Penalty curse broken as Three Lions march on
Is it coming home? England have reached the World Cup quarter-finals after beating Colombia in a nerve-shredding penalty shootout. A showdown with Sweden awaits, but can they go all the way?
1990, 1998, 2006: the years that England’s World Cup dreams have been destroyed by penalty-shootout defeats. But not this year — not 2018.
As Eric Dier blasted his spot kick past Colombia’s goalkeeper, England finally won their first-ever World Cup shootout and booked a place in the quarter-finals.
For all the late drama, it could have been so much simpler. Harry Kane gave England the lead with a second-half penalty, as the Three Lions battled hard against a physical Colombian side.
For 36 minutes, it looked to be enough — until Yerry Mina rose highest from a Colombia corner to nod in a last-gasp equaliser. From that point on, penalties seemed inevitable, the teams slugging out extra-time like two exhausted boxers.
As the shootout came, England fans would have been forgiven for feeling a sense of doom. England have a terrible record in penalties, losing six out of the seven shootouts they have faced in major tournaments — no international team has lost more.
But for Gareth Southgate’s young lions, history was not to repeat itself. Pickford made the crucial save; Dier did the rest, and a nation erupted in jubilation.
“We’re trying to write our own history,” said Southgate after the match. “I've talked to the players about that. They write their own stories. We don’t have to be bowed by the pressure of the past.”
But for now, the only thing on his mind is England’s next game: a quarter-final against Sweden. England are a dozen places higher in Fifa’s rankings, but have a mixed record against them.
Beyond that is a potential semi-final against either Russia or Croatia, and much is being made of the perceived easier route England have before them in the knockout games.
Indeed, the other side of the draw is stacked with football heavyweights Uruguay, France, Brazil, and Belgium — all of whom England would avoid until the final.
That, combined with a fresh-faced and exciting team, has fostered a new-found optimism among England fans.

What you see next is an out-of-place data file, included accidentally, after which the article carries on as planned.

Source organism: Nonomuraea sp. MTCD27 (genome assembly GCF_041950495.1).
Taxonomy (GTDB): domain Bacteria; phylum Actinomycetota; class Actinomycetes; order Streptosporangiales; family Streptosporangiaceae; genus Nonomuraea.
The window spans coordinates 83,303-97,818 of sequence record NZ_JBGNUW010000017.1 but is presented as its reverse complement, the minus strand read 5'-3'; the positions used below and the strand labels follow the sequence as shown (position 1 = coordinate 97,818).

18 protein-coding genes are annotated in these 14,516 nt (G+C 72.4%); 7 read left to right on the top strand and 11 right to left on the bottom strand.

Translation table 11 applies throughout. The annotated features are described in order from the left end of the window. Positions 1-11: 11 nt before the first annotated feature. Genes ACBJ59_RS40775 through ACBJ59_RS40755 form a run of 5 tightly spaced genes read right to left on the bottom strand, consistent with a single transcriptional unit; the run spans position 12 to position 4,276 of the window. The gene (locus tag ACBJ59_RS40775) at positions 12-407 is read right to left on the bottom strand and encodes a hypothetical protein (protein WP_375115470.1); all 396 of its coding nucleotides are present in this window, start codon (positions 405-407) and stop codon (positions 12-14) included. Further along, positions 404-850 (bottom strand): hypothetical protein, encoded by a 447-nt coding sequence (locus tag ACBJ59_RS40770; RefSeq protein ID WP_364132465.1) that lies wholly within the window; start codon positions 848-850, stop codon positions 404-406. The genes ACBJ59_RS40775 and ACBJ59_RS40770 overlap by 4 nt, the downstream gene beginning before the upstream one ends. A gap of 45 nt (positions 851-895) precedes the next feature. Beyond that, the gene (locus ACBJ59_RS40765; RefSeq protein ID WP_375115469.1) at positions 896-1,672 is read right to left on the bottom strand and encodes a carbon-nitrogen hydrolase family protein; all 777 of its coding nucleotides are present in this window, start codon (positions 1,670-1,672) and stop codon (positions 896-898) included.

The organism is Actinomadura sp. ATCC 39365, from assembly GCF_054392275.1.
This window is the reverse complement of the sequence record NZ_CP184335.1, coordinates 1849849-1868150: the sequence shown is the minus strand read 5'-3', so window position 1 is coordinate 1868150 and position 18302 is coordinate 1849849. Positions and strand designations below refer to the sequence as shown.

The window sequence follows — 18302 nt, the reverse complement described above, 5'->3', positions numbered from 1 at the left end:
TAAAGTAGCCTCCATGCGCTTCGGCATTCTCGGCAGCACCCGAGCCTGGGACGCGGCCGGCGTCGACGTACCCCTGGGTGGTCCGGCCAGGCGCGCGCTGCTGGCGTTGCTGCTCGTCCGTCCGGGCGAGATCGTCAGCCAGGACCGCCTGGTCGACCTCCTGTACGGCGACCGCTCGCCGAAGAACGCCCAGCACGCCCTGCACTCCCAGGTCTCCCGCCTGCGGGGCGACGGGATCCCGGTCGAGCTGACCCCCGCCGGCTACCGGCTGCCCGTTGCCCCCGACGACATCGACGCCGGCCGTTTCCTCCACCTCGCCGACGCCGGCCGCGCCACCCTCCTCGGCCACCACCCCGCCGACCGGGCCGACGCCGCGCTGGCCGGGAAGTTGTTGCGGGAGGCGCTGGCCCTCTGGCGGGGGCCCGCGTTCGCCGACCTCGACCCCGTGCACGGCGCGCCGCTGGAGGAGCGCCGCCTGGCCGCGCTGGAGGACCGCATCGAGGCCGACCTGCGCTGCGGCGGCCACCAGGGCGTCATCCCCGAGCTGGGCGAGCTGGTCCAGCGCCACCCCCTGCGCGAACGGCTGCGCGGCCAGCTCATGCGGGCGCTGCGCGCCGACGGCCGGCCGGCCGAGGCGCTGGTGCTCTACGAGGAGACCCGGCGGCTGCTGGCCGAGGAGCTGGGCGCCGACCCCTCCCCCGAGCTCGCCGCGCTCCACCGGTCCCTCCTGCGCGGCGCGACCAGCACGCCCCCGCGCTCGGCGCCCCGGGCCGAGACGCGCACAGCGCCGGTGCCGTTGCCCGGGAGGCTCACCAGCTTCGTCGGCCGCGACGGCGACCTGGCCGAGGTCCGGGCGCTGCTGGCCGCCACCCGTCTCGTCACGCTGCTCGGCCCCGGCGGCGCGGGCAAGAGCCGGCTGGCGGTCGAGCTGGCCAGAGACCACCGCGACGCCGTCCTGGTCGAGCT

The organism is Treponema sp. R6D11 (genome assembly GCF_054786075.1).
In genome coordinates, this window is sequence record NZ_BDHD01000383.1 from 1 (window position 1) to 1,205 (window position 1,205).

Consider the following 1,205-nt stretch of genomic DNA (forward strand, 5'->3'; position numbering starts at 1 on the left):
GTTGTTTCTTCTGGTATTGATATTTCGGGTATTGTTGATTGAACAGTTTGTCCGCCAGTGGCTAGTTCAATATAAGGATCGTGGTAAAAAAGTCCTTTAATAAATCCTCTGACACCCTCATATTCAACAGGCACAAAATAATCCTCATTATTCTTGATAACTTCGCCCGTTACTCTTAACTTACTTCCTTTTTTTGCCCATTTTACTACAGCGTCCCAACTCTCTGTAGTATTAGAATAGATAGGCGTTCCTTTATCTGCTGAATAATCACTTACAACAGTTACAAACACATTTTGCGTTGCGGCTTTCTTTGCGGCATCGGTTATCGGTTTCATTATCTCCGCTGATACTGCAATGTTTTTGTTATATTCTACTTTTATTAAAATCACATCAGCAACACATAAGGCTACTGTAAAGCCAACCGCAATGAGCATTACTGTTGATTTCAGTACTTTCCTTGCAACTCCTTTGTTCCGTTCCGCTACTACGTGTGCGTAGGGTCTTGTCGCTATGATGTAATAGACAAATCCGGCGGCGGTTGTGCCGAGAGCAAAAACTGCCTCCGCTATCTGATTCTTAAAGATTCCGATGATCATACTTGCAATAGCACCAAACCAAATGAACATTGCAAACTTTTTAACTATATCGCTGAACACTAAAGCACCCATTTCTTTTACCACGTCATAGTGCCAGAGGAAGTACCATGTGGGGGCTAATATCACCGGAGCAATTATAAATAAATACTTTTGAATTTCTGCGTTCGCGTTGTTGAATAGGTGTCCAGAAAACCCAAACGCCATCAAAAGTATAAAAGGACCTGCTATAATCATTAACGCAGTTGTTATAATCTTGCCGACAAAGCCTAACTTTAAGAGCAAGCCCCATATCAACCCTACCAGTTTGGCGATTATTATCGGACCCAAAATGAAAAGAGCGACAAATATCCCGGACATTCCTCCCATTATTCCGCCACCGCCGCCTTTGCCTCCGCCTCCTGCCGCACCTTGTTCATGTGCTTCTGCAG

But after 52 years of hurt, is football really coming home?
Dare to dream, some argue. England have never had a better opportunity. Sure, we are on the favourable side of the draw, but more importantly the team is playing well. They are not shackled by history or expectation; they enjoy playing together; and they have genuinely world-class players. With the nation behind them, England will win.
Don’t be so sure, others respond. The optimism surrounding England is close to tipping into arrogance. Sweden will provide a sterner test than Colombia — and this World Cup has proved that there are no easy games. What is more, the likes of Brazil and France are still lurking around the corner. Let’s not get carried away.
- Will England win the World Cup?
- Is football the greatest sport?
- After England’s penalty shootout victory, pundit Ian Wright said: “We needed that as a nation.” Do you think that sport is the strongest force for bringing a country together? Discuss in pairs or small groups. In one sentence, explain why you think sport does, or does not, bring people together.
- Watch the match highlights by following the link under Become An Expert. Based on the video, write a report that covers all the key moments in the game. Include as much exciting and descriptive language as you can.
Some People Say...
“Some people think football is a matter of life and death… I can assure you it is much, much more important.”Bill Shankly
What do you think?
Q & A
- What do we know?
- England will play Sweden in a World Cup quarter-final this Saturday at 3 pm. It is the first time they have reached this stage of the tournament since 2006. The last time Sweden got this far was in 1994 when they ultimately reached the semi-finals. If England win they will either play Croatia or Russia in the semi-finals. England are ranked higher than both teams.
- What do we not know?
- How difficult the Sweden match will be. England will be the favourites, however, this World Cup has thrown up several shock results — including South Korea’s and Mexico’s defeat of Germany, and Spain’s loss to hosts Russia.
- Harry Kane
- He is the leading goalscorer in the competition with six goals — averaging one goal every 46 minutes.
- Six Colombian players received yellow cards. Wilmar Barrios was lucky not to get a red card after headbutting England’s Jordan Henderson.
- The most recent was a 4-2 loss to Italy in Euro 2012.
- Gareth Southgate
- He missed a decisive penalty in England’s penalty shootout defeat to Germany in the semi-finals of Euro ‘96.
- The two sides have played each other 24 times since 1923. England won eight, drew nine and lost seven of their matches. While they have never lost to the Swedes in a World Cup match, Sweden won their last encounter 4-2.
- The average age of the squad is just 25, and they have only 449 caps between them.
- 52 years
- England last won the World Cup in 1966.
- Football really coming home
- A phrase taken from the famous song Three Lions (Football’s Coming Home), by David Baddiel and Annie Skinner. It refers to England one day winning the World Cup for a second time.